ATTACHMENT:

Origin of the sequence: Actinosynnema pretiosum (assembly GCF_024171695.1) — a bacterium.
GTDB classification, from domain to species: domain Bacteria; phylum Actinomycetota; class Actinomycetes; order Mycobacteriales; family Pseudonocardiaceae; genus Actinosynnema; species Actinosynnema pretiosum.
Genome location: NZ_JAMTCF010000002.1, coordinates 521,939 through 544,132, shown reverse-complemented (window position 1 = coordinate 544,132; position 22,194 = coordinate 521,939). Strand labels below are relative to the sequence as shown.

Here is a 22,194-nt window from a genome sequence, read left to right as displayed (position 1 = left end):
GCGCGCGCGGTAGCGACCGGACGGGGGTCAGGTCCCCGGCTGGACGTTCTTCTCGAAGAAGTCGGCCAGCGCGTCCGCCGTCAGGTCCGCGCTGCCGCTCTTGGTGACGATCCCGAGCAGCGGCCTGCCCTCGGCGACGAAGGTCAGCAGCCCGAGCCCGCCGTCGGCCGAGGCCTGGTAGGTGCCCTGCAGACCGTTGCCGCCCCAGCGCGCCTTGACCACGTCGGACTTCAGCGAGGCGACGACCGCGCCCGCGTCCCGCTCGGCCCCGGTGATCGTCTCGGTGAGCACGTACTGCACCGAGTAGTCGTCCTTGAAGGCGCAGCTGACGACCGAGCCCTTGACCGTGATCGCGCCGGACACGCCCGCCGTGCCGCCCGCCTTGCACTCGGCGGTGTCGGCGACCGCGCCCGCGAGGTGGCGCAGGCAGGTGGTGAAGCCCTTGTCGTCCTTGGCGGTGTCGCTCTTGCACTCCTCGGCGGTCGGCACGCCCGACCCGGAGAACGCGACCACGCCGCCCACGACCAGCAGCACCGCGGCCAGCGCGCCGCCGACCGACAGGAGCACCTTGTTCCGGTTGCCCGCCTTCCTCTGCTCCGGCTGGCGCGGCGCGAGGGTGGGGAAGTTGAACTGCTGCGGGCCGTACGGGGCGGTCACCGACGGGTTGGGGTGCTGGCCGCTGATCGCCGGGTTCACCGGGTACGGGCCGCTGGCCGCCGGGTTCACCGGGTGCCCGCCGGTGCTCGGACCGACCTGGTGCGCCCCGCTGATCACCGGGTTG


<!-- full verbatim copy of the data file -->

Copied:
Origin of the sequence: Actinosynnema pretiosum (assembly GCF_024171695.1) — a bacterium.
GTDB classification, from domain to species: domain Bacteria; phylum Actinomycetota; class Actinomycetes; order Mycobacteriales; family Pseudonocardiaceae; genus Actinosynnema; species Actinosynnema pretiosum.
Genome location: NZ_JAMTCF010000002.1, coordinates 521,939 through 544,132, shown reverse-complemented (window position 1 = coordinate 544,132; position 22,194 = coordinate 521,939). Strand labels below are relative to the sequence as shown.

Here is a 22,194-nt window from a genome sequence, read left to right as displayed (position 1 = left end):
GCGCGCGCGGTAGCGACCGGACGGGGGTCAGGTCCCCGGCTGGACGTTCTTCTCGAAGAAGTCGGCCAGCGCGTCCGCCGTCAGGTCCGCGCTGCCGCTCTTGGTGACGATCCCGAGCAGCGGCCTGCCCTCGGCGACGAAGGTCAGCAGCCCGAGCCCGCCGTCGGCCGAGGCCTGGTAGGTGCCCTGCAGACCGTTGCCGCCCCAGCGCGCCTTGACCACGTCGGACTTCAGCGAGGCGACGACCGCGCCCGCGTCCCGCTCGGCCCCGGTGATCGTCTCGGTGAGCACGTACTGCACCGAGTAGTCGTCCTTGAAGGCGCAGCTGACGACCGAGCCCTTGACCGTGATCGCGCCGGACACGCCCGCCGTGCCGCCCGCCTTGCACTCGGCGGTGTCGGCGACCGCGCCCGCGAGGTGGCGCAGGCAGGTGGTGAAGCCCTTGTCGTCCTTGGCGGTGTCGCTCTTGCACTCCTCGGCGGTCGGCACGCCCGACCCGGAGAACGCGACCACGCCGCCCACGACCAGCAGCACCGCGGCCAGCGCGCCGCCGACCGACAGGAGCACCTTGTTCCGGTTGCCCGCCTTCCTCTGCTCCGGCTGGCGCGGCGCGAGGGTGGGGAAGTTGAACTGCTGCGGGCCGTACGGGGCGGTCACCGACGGGTTGGGGTGCTGGCCGCTGATCGCCGGGTTCACCGGGTACGGGCCGCTGGCCGCCGGGTTCACCGGGTGCCCGCCGGTGCTCGGACCGACCTGGTGCGCCCCGCTGATCACCGGGTTG